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Telling Donors Thank You, With a Little Help from the IRS

There is so much going on in the day-to-day world of your nonprofit organization that the simple act of saying “thank you” can get overlooked. But, as fundraisers, we cannot let that go unsaid. Our donors want to support us, they want to help us serve our community, and they will be very forgiving, but everyone has their limit.

One of the most important parts of fundraising is if you don’t thank your donors, then you will lose your donors. If you don’t thank your donors in a way that helps them during tax time, you will give them a reason to not support you next year.

It is your responsibility to be familiar with the most current IRS guidelines regarding charitable donations. Here is a link to the IRS publication 1771 (

When you send your written gift acknowledgments, here are a few basics to include:

  • name of your organization

  • date of donation

  • amount of the cash donation

  • description (but not the value) of non-cash contributions

  • statement that no goods or services were provided by the organization in return for the contribution, if this is the case

  • or if goods or services were provided, then a good faith estimate of those goods or services

Examples of sample acknowledgements.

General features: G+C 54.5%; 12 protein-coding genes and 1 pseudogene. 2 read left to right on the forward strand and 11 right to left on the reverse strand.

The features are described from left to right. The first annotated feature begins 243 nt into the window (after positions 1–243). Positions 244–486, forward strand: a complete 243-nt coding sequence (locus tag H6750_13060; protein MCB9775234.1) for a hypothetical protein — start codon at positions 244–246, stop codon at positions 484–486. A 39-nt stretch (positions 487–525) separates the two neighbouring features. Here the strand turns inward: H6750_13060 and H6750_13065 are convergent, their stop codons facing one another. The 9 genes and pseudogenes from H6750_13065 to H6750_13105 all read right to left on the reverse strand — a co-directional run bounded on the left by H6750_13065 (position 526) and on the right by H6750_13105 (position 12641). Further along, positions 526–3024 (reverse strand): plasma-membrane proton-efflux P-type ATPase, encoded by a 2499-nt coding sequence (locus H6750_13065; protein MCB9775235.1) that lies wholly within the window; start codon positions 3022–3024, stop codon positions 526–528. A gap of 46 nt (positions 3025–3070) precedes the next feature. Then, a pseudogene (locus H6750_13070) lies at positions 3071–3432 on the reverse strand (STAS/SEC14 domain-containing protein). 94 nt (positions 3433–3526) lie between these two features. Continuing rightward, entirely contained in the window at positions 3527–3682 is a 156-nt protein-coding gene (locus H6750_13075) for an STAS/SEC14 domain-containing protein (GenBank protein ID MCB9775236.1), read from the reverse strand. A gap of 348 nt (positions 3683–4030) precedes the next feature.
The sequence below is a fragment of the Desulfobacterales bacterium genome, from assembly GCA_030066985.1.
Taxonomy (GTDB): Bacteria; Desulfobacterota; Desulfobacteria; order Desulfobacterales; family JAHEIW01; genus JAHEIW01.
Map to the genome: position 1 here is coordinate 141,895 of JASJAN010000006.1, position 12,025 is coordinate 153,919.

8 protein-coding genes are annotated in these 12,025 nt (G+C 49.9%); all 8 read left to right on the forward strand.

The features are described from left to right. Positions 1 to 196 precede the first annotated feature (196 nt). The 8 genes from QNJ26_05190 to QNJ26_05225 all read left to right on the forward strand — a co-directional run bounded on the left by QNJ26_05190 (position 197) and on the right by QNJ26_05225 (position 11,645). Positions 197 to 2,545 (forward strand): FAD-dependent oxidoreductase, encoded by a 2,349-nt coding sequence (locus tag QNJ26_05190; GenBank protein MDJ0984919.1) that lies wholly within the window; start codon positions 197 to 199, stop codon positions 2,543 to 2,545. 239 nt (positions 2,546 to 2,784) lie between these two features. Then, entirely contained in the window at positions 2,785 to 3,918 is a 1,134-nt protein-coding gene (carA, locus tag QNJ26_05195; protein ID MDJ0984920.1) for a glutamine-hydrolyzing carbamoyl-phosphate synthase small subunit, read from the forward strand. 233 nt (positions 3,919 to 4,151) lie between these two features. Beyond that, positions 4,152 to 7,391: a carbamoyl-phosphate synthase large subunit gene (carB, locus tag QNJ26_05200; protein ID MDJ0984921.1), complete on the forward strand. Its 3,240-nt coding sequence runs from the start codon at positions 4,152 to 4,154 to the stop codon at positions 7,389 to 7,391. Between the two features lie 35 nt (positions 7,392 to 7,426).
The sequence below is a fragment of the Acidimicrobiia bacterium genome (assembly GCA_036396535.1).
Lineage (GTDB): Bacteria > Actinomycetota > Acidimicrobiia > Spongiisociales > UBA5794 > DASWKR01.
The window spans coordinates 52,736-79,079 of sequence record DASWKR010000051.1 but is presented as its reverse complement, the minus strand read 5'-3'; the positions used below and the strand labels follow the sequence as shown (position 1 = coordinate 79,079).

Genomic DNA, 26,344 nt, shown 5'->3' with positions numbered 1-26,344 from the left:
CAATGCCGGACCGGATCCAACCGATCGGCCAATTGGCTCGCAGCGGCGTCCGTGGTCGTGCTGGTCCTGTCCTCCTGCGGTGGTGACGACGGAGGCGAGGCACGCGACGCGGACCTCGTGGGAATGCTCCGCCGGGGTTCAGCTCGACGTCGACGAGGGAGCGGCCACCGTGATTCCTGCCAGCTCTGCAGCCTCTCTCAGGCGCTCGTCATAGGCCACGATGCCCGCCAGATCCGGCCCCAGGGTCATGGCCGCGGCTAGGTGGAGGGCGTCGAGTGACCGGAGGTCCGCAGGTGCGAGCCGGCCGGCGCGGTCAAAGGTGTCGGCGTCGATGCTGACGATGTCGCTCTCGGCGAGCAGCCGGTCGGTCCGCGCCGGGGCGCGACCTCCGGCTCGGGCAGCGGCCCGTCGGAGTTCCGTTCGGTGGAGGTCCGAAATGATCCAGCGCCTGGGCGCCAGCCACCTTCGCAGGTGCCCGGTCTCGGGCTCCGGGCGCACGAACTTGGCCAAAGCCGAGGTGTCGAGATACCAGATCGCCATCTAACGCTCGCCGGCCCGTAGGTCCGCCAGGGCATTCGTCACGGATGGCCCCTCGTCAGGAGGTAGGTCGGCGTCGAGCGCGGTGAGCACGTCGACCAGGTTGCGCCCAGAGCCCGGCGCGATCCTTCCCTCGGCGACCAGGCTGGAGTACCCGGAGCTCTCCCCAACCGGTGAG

• “Thank you for your cash contribution of $300 that (organization’s name) received on Date. No goods or services were provided in exchange for your contribution.”

  • “Thank you for your cash contribution of $350 that (organization’s name) received on Date. In exchange for your contribution, we gave you a cookbook with an estimated fair market value of $60.”

  • “Thank you for your contribution of a used oak baby crib and matching dresser that (organization’s name) received on Date. No goods or services were provided in exchange for your contribution.”

I’m often asked at what level of gift should we acknowledge with a written letter and how soon should these be sent. Nonprofit best practices recommend sending a written acknowledgment with three business days. I recommend within one business week depending on your internal processing system. There is no legal requirement for gift acknowledgements for contributions of less than $250 unless the donor receives something of value in return for the gift. But, don’t be satisfied with the just the minimum to appreciate your donors.

This is just the bare bones of thanking your donor. Thank you letters should convey a true sense of gratitude toward the donor within the framework of the IRS guidelines.

Your donor relations and stewardship policies and procedures should include a timeframe in which a letter is sent, what the letter says, and who signs it. Another great resource is the Association of Donor Relations Professionals.


Michelle Crim, CFRE

Dynamic Development Strategies can help. We offer coaching and fundraising services for our nonprofit clients. We specialize in startup and smaller nonprofits because we understand your challenges. Please contact us for more information.

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